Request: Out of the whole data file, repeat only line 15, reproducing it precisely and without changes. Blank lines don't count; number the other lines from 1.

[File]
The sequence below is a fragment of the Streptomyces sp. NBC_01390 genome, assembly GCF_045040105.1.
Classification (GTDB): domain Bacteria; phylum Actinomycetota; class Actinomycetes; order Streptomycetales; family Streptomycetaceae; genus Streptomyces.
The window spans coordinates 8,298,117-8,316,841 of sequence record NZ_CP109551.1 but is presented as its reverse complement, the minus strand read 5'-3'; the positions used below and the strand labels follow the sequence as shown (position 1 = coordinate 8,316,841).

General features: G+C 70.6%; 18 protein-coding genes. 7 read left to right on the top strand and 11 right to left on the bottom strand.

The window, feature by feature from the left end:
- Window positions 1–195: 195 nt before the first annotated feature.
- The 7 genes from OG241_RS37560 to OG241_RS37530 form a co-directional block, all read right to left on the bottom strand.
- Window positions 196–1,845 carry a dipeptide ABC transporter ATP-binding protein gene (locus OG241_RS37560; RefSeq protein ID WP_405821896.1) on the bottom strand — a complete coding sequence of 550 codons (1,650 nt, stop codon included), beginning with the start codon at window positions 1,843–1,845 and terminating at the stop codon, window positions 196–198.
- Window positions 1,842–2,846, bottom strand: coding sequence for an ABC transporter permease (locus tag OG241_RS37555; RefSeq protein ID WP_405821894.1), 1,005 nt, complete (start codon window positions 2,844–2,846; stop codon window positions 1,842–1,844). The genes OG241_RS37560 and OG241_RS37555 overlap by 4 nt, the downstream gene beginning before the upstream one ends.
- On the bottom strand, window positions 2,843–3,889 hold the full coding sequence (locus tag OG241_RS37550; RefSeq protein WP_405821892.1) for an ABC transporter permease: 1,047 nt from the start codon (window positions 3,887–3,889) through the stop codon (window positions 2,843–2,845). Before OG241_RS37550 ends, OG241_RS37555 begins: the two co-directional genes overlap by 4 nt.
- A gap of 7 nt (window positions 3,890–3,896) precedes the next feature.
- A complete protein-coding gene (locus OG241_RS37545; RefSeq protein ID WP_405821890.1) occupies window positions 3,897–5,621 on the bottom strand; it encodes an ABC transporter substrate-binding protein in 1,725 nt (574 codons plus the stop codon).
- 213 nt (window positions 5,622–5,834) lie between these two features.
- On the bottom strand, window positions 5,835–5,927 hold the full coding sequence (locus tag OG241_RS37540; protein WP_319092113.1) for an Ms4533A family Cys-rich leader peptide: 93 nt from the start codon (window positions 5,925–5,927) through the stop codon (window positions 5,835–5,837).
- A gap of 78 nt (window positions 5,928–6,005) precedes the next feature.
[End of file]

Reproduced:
- A gap of 78 nt (window positions 5,928–6,005) precedes the next feature.